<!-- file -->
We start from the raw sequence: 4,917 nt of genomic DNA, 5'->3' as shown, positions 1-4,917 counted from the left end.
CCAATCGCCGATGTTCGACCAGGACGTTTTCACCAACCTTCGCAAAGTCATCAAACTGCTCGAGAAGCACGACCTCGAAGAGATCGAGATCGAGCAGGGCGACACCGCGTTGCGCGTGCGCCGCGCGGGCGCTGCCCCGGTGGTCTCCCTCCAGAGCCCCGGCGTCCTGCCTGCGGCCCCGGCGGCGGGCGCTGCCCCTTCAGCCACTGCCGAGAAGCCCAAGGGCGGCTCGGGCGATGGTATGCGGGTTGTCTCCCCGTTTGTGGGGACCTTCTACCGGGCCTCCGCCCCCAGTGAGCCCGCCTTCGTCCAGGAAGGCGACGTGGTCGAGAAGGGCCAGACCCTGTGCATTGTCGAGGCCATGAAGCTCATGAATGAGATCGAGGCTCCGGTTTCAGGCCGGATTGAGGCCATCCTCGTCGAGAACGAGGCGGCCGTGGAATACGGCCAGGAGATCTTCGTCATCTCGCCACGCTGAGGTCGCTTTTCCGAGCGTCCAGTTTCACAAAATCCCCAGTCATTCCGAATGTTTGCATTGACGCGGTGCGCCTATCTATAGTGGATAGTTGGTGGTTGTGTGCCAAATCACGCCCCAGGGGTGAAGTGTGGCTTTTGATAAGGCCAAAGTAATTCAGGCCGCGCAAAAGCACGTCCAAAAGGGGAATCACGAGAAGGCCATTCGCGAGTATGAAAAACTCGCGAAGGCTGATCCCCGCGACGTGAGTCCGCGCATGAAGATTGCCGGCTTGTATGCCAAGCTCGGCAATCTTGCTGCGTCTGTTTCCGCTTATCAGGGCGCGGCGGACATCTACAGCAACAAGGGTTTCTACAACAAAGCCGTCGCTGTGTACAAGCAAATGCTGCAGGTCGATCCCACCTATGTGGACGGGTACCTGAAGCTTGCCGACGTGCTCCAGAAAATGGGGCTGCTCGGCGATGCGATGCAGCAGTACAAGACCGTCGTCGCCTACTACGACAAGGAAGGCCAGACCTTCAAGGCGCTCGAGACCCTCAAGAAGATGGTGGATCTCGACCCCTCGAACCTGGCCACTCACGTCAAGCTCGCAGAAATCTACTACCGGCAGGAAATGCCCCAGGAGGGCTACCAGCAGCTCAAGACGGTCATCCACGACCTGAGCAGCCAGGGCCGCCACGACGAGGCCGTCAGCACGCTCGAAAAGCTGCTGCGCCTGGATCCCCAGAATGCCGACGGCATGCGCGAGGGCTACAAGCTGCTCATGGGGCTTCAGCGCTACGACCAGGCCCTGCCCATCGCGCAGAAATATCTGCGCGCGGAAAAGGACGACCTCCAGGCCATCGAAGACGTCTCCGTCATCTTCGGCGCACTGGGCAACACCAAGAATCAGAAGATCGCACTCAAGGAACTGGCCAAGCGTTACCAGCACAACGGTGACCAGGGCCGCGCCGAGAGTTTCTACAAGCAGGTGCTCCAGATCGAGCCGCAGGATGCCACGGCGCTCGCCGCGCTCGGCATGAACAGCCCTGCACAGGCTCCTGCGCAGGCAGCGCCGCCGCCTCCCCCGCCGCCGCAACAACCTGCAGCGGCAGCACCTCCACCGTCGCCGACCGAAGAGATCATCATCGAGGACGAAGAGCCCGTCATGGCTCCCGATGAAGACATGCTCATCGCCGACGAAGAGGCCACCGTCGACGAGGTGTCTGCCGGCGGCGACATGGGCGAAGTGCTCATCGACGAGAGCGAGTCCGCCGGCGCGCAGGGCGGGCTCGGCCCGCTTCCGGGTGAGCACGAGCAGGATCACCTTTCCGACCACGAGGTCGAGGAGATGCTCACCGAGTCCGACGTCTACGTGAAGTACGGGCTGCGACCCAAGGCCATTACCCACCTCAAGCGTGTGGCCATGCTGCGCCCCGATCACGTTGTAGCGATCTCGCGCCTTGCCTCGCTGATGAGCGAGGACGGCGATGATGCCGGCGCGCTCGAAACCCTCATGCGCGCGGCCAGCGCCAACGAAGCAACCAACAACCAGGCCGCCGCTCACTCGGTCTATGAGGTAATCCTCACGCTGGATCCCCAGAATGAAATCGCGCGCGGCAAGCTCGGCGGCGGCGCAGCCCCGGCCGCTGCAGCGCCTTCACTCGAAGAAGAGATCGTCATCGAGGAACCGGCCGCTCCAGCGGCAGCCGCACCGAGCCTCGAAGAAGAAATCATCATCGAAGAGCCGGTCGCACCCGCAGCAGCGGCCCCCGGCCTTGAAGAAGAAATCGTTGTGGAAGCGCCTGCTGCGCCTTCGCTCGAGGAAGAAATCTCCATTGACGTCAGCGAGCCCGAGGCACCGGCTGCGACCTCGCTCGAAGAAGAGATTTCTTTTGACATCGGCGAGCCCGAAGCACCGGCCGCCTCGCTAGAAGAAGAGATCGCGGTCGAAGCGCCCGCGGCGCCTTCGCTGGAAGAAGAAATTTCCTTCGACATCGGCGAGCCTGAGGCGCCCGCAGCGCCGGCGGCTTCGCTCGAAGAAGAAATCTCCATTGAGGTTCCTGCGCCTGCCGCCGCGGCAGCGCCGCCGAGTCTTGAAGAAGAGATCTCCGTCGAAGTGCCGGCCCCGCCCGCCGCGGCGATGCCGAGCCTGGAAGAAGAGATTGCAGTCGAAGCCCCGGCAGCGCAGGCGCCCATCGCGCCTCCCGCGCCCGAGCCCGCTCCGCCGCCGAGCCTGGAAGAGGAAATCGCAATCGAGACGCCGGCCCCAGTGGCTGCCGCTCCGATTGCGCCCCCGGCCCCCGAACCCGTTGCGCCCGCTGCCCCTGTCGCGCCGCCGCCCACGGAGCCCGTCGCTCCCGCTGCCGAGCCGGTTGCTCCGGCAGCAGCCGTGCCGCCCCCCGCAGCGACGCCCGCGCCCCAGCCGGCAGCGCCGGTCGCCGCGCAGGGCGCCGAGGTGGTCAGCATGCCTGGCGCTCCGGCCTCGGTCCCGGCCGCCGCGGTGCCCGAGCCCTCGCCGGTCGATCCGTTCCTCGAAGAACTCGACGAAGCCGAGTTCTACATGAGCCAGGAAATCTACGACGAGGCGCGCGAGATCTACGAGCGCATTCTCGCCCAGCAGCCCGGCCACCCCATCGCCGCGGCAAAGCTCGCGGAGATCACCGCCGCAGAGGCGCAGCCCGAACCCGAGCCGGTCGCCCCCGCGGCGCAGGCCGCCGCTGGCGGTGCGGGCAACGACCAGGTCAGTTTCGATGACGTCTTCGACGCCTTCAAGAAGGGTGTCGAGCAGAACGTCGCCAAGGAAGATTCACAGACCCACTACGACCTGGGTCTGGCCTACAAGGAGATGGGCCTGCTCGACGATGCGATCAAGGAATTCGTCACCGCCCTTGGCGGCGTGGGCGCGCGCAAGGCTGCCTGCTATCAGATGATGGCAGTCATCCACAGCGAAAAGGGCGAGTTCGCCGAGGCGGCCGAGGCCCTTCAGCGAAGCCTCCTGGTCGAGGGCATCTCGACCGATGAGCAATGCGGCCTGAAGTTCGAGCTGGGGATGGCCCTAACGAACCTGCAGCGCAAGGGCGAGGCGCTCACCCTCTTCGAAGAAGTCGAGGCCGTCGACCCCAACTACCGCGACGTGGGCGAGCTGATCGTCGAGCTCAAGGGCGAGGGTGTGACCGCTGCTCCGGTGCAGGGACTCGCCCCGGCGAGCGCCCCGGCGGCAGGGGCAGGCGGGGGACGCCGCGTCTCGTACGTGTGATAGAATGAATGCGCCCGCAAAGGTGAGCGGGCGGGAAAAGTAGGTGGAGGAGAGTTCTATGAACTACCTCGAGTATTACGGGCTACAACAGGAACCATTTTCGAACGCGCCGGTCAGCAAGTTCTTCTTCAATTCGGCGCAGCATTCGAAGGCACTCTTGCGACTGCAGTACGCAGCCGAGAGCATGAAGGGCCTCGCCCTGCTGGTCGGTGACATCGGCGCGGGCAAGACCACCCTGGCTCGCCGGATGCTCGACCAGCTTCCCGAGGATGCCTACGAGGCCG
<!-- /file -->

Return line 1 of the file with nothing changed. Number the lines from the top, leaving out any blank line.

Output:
We start from the raw sequence: 4,917 nt of genomic DNA, 5'->3' as shown, positions 1-4,917 counted from the left end.